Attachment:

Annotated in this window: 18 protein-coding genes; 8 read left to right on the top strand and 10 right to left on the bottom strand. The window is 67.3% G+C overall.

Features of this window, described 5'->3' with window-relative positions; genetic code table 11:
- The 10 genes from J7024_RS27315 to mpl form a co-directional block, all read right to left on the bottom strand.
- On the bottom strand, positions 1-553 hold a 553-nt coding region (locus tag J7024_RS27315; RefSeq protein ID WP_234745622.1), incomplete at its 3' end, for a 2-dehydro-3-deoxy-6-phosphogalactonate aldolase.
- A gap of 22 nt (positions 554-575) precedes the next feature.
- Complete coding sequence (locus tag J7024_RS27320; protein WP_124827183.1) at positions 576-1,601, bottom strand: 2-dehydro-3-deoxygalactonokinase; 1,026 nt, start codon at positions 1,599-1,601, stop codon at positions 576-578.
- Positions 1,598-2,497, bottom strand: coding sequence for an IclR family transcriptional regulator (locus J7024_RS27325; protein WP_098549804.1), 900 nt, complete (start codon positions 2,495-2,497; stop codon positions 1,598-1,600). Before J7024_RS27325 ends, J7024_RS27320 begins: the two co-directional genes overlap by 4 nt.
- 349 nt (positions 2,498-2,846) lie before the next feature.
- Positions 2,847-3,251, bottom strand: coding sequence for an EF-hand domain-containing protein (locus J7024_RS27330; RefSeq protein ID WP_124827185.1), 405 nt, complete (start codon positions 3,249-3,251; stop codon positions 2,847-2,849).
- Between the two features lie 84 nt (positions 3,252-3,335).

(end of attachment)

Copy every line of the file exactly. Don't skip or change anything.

Annotated in this window: 18 protein-coding genes; 8 read left to right on the top strand and 10 right to left on the bottom strand. The window is 67.3% G+C overall.

Features of this window, described 5'->3' with window-relative positions; genetic code table 11:
- The 10 genes from J7024_RS27315 to mpl form a co-directional block, all read right to left on the bottom strand.
- On the bottom strand, positions 1-553 hold a 553-nt coding region (locus tag J7024_RS27315; RefSeq protein ID WP_234745622.1), incomplete at its 3' end, for a 2-dehydro-3-deoxy-6-phosphogalactonate aldolase.
- A gap of 22 nt (positions 554-575) precedes the next feature.
- Complete coding sequence (locus tag J7024_RS27320; protein WP_124827183.1) at positions 576-1,601, bottom strand: 2-dehydro-3-deoxygalactonokinase; 1,026 nt, start codon at positions 1,599-1,601, stop codon at positions 576-578.
- Positions 1,598-2,497, bottom strand: coding sequence for an IclR family transcriptional regulator (locus J7024_RS27325; protein WP_098549804.1), 900 nt, complete (start codon positions 2,495-2,497; stop codon positions 1,598-1,600). Before J7024_RS27325 ends, J7024_RS27320 begins: the two co-directional genes overlap by 4 nt.
- 349 nt (positions 2,498-2,846) lie before the next feature.
- Positions 2,847-3,251, bottom strand: coding sequence for an EF-hand domain-containing protein (locus J7024_RS27330; RefSeq protein ID WP_124827185.1), 405 nt, complete (start codon positions 3,249-3,251; stop codon positions 2,847-2,849).
- Between the two features lie 84 nt (positions 3,252-3,335).